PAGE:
Posted 20 hours ago

Let's Talk About Race

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Lester's poignant picture book helps children learn, grow, discuss, and begin to create a future that resolves differences.

They already know that popular storytimes can be an effective way to increase community representation and belonging at the library.In this acclaimed book, the author of the Newbery Honor Book To Be a Slave shares his own story as he explores what makes each of us special. It sounds like a grandpa sitting next to you and talking, just talking -- telling you his wisdom, but never making you feel bad for not already knowing. Let’s Talk About Race in the Workplace’ is up to date and uncompromising in setting out the facts and thinking around systemic racism in organisations. Julius Lester does a great job presenting the idea of race and how sometimes people form opinions about others before getting to know them.

And although race may be not always easy for educators to talk about, this book helps bridge that gap. I highly encourage anyone who leads storytimes at their library to consider adding this (quick) read to their upcoming professional development plans. In his brief picture book, Lester speaks directly to the child reader, encouraging him or her to tell his or her story, defining all of the attributes of him or herself (like favorite food, religion, heritage, etc.This is not a day to take notes and wait for answers, but rather to use our own lived experience to create ways for positive therapeutic change. We will be populating this space with many more resources and campaign materials as the campaign progresses. As Julius Lester points out, it is only when we allow ourselves to delve deeper into each other's character, asking questions about mutual likes and dislikes, about where we were born and the pictures formed by our own personal histories, that we can begin to truly know each other and bridge the illusory gaps that seem to separate us. We also recognise the legacies of colonialism that have created the interpersonal and structural racism that continues to exist throughout academia and society at large.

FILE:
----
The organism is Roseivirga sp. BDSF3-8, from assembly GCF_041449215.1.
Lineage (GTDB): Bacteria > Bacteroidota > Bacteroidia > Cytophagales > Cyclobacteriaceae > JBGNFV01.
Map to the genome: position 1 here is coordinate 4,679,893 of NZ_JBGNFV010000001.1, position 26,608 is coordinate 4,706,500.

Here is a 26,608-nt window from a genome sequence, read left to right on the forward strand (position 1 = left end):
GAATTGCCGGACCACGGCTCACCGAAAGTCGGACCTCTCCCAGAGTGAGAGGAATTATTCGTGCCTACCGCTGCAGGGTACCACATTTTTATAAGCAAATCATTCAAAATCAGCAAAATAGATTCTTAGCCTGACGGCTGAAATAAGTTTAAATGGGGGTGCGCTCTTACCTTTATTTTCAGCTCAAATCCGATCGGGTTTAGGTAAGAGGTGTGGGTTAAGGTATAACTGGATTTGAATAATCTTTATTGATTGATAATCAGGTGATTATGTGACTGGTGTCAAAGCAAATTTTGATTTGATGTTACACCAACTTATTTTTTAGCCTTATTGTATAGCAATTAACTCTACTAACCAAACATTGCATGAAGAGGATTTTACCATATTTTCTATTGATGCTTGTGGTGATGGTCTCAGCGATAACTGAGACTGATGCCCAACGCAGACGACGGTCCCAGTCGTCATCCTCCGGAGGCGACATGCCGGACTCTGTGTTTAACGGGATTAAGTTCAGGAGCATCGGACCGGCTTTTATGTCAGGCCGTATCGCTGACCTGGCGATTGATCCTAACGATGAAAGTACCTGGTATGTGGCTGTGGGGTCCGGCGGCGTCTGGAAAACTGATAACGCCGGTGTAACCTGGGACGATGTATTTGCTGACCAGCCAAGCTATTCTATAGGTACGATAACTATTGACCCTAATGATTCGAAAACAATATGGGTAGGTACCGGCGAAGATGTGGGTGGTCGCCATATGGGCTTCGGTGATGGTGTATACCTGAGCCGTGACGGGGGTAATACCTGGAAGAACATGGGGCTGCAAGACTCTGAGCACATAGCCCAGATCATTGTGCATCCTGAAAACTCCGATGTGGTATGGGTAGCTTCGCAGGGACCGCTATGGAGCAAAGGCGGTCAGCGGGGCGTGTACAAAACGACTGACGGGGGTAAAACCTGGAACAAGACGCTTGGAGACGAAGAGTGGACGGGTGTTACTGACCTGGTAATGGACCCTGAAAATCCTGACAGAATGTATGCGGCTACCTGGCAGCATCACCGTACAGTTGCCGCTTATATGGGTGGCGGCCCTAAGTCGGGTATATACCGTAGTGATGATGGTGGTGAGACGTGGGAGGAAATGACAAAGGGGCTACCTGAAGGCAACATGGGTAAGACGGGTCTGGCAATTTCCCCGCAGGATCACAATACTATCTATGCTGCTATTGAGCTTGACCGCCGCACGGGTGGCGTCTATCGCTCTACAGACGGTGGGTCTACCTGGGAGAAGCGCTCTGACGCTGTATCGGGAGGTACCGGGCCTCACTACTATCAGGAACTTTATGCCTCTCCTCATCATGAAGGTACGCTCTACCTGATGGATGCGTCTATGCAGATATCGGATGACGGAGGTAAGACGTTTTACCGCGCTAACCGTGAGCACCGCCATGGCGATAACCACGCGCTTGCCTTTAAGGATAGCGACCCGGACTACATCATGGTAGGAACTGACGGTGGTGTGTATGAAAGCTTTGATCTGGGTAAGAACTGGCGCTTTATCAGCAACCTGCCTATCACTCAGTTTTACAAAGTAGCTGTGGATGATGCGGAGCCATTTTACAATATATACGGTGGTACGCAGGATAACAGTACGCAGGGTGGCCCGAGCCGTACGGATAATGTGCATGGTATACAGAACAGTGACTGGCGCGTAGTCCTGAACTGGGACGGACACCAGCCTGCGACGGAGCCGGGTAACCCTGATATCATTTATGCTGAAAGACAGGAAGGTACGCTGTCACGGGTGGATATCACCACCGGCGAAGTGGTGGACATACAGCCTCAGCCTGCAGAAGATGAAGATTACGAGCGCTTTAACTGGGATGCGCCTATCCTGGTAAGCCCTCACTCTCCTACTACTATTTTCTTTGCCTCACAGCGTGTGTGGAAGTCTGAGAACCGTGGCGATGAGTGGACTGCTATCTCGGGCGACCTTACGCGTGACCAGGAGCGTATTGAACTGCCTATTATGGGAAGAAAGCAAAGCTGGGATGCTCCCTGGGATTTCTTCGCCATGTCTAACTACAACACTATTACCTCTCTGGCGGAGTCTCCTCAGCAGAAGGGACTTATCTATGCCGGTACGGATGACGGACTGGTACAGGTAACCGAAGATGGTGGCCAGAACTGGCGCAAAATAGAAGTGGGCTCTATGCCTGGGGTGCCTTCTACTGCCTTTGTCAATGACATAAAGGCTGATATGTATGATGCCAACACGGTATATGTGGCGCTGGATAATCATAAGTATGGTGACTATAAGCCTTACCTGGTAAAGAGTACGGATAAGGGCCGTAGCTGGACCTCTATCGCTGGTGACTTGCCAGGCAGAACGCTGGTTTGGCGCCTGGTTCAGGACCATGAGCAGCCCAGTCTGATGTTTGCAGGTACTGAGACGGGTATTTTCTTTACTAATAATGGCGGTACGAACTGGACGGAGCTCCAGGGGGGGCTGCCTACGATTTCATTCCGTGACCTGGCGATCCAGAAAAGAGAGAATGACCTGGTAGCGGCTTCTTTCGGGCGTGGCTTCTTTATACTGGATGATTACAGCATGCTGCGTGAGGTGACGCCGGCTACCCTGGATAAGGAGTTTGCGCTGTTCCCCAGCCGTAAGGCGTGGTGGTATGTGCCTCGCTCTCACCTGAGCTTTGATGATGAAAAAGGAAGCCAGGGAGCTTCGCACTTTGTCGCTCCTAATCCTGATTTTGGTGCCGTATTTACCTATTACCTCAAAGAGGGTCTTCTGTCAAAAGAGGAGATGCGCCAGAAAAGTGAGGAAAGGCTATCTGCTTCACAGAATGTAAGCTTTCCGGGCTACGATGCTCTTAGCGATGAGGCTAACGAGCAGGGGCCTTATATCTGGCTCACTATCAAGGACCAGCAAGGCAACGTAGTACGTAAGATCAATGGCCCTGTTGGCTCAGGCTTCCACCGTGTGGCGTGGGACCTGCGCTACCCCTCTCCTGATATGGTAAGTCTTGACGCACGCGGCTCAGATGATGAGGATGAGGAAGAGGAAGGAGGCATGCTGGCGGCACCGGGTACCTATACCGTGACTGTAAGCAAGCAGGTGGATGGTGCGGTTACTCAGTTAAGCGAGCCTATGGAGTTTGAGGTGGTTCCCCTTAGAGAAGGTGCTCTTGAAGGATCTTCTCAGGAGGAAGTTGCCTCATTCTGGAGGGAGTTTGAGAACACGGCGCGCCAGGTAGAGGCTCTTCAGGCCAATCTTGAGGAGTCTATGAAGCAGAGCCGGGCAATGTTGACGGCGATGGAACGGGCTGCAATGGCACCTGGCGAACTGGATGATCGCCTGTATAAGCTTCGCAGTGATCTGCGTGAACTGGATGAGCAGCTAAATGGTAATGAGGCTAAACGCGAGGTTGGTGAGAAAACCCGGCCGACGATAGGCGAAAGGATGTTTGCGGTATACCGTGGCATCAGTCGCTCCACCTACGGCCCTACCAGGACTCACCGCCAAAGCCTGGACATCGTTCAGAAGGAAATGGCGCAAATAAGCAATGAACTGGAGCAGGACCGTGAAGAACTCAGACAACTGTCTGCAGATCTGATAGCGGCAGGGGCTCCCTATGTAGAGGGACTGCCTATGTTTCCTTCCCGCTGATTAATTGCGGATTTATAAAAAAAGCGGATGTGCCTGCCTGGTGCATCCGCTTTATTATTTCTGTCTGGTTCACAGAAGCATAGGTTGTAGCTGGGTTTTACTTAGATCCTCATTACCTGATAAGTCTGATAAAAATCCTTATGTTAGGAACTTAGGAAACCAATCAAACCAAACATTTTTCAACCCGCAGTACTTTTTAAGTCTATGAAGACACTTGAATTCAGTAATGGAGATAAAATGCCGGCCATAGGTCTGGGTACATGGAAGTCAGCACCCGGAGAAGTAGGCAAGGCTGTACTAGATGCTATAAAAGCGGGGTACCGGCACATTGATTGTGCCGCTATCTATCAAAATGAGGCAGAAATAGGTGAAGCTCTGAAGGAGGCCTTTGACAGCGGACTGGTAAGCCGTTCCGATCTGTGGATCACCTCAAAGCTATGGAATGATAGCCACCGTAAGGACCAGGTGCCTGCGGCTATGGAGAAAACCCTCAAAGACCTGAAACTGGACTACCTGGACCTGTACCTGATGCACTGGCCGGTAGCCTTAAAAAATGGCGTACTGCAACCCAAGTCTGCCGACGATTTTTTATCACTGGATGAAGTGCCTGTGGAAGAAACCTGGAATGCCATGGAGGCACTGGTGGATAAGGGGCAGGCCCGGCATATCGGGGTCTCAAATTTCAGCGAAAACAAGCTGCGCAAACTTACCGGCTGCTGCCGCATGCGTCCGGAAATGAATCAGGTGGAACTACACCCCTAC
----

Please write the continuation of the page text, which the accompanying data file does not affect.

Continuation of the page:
Shajeda shares her lived experience of racism, how this has shaped who she is today, and she talks about how we can create an anti-racist and inclusive working environment.Learning to put in the effort to intentionally learn about and consider the lived experiences of those who are different to you, is the first step towards avoiding unintentional harm and will help you on your anti-racism journey. As the trial of Derek Chauvin unfolds and news reports the death of yet another unarmed Black man shot and killed by police near Minneapolis, there has never been a more urgent need for honest dialogue around race in America. Racism, racial injustice and racial inequalities exist in our everyday lives and in wider society; they also exist within higher education and within our University.

Having a proactive, open discussion about racism demonstrates a commitment to tackling racism when it occurs and preventing it in the future. This stunning picture book introduces race as just one of many chapters in a person's story" (School Library Journal). This text can build knowledge on diversity because it explains that at lot of people judge others based on their race and skin color and this book lets children know that you shouldn't judge someone based on their race and skin color.The authors urge readers to take the conversation seriously, to educate themselves about Black history and its impact on Black lives today, and to challenge non-Blacks to own their responsibility in dismantling the systemic force of racism in America. These toolkits offer know-how such as context, definitions, and issues at play, practical measures and tactics at hand that will help to develop a much needed anti-racist culture at UCL. To celebrate International Women's Day (8 March), Candice Brathwaite, influencer and founder of 'Make Motherhood Diverse', took part in a panel discussion held at the University.

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